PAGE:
How gratefulness changes your heart & body

(and stops insecurity)

Experts agree with me that keeping a thankfulness journal can change your perspective about everything.

To the psychology community, I thank you for validating my unscientific but logical pre-suppositions. I have been keeping a thankfulness journal this month to see whether or not my predictions about my spirit would be true.

They are. I’m happier when I’m expressing gratefulness.

Experts tell us that speaking thankfulness generates positive hormones and happy thoughts. Dopamine, among other hormones, triggers pleasure sensors in the brain when you express gratefulness. Your perspective about life actually changes. I’ve experienced a few personal disappointments this month, yet I’m not panicked or hurt. I think I have to thank my thankfulness journal. (See what I just did there?)

All month, I’ve been writing down the things that strike me as particularly wonderful rather than focusing on the obvious. There are 8 days left in November, but here’s what I’ve got so far:

old friends, the Psalms, autumn mornings, computer files, literature, theater, an evening at home, kind strangers, visiting my son at college, a sunny day, veterans, sunsets, letters from friends, chocolate and peanut butter, memories, little children, fall foliage, being able to buy what I want and need, light, a surprise visit from my son, our country’s birth

November 1-22, 2019, Thankfulness Journal

This coming week, I’ll be baking sugar cookies in the shapes of turkeys, pumpkins, and leaves and spreading my mom’s sugar icing on top. The cookies will definitely make my thankfulness list. They’re yummy, and they remind me of my mom because sugar-cookie making was one of our things we did for every holiday (I now have a ridiculous collection of cookie cutters). As I bake and decorate, I will remember her and be thankful for her. Then I will eat a cookie and be thankful for that. Then I will look at my belly and not be thankful for middle age, but I will be okay with it because I’m living in thankfulness this month.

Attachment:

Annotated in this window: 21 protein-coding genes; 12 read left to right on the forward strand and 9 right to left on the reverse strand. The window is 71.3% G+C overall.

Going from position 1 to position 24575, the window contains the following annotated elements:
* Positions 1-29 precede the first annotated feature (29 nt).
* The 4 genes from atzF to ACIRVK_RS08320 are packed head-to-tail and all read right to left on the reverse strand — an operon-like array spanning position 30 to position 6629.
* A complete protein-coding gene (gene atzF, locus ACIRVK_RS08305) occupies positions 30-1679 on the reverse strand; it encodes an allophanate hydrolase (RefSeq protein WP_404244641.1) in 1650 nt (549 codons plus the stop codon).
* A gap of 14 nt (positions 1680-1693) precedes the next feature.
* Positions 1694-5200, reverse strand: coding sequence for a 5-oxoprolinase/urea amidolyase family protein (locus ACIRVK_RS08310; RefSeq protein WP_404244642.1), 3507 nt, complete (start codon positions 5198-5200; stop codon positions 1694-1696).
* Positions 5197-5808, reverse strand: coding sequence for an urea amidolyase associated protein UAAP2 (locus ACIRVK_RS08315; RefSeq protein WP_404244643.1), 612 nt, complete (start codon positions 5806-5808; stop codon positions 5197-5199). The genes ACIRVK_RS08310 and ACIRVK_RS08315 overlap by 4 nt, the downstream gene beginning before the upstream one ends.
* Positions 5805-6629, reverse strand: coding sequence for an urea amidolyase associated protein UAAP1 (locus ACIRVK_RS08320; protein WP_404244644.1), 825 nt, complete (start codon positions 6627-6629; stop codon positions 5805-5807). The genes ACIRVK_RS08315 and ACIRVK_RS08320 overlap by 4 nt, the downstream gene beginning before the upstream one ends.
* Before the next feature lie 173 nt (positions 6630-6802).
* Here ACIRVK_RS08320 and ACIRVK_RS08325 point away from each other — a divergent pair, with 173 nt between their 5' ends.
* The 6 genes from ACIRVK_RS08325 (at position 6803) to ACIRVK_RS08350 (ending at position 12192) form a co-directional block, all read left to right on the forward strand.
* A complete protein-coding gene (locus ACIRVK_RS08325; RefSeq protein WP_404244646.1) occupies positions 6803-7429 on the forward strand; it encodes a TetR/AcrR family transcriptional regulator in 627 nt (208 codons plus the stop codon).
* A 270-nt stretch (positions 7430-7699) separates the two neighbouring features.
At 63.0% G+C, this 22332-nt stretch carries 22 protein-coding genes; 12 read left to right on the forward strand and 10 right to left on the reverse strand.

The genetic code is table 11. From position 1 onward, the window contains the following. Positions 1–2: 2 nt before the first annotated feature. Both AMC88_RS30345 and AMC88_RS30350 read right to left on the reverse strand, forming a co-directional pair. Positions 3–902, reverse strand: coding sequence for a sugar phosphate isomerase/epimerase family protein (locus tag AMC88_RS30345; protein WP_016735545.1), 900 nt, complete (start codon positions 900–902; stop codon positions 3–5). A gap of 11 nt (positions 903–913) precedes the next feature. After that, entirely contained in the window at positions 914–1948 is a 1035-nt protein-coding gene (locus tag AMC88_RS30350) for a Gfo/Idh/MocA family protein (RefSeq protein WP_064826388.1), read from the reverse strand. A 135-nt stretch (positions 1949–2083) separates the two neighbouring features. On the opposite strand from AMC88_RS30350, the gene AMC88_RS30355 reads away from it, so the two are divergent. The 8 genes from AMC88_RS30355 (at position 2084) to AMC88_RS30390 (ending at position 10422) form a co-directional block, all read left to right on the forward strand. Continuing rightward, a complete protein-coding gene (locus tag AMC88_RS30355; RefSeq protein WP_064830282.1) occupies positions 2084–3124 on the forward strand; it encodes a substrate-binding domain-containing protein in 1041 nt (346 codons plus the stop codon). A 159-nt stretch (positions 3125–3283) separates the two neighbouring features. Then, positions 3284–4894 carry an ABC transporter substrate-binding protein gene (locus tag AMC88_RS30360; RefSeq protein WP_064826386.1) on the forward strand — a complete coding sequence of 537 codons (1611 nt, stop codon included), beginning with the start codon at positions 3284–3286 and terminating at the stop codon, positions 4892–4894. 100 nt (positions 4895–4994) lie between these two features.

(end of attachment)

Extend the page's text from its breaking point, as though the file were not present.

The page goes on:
Here’s a Pinterest recipe and picture as a suggestion.

As it turns out, what happens in your body affects your heart and vice versa. What you experience tells you what to believe. What you believe to be true affects how your body feels. (Click here to read “3 Things I’m doing to be more thankful.”)

Your heart needs encouragement, or else you will feel all the pressure and stress that life throws at you, and you will begin believing that life is not good and that you are not good. The word encourage comes from the Latin word cor, for heart, the seat of our emotions and soul. To encourage is to literally give someone courage to live their best life.

Encouragement is not flattery.

Flattery creates insecurity and a fear of disappointment and rejection. Encouragement empowers people for living.

I’d like to suggest a profound little book that I read years ago by Cynthia Ulrich Tobias. It’s called Do you know what I like about you?  It’s a great parenting book about speaking encouragement and virtue into your children. I’ve found that it works well on everyone. The biggest takeaway in this book is learning how to encourage rather than compliment your children (or anyone).

Do You Know What I Like About You?

Encouragement speaks to their souls (who they are), but compliments can speak to their insecurities (what they do/what they can’t change about themselves), especially if your compliment is insincere or unrealistic. It’s hard to give insincere encouragements, but it’s easy to give an insincere compliment. What do you think about this?

Insecurity struggles to survive when gratefulness is present.

Insecurity focuses on what you look like or how you behave in order to get admired by others. It focuses on self, while gratefulness focuses on others. Here are some good examples of words that encourage the soul, rather than compliment a behavior:

  • I like how your eyes twinkle when you’re being mischievous.
  • I like how you figure things out while you’re playing.
  • I like how you treat people with kindness.
  • I like how you hug me so tight.
  • I love your laugh; it brightens my whole day.
  • I love the way you listen attentively when people are talking to you.
  • I like how you find the positive side to every situation.

Choose grateful living, and you’ll give courage to your own heart and body, as well as to the people around you.

Therefore encourage one another and build each other up, just as in fact you are doing.

1 Thessalonians 5:11

To find a variety of prayers and verses on thankfulness, click here.

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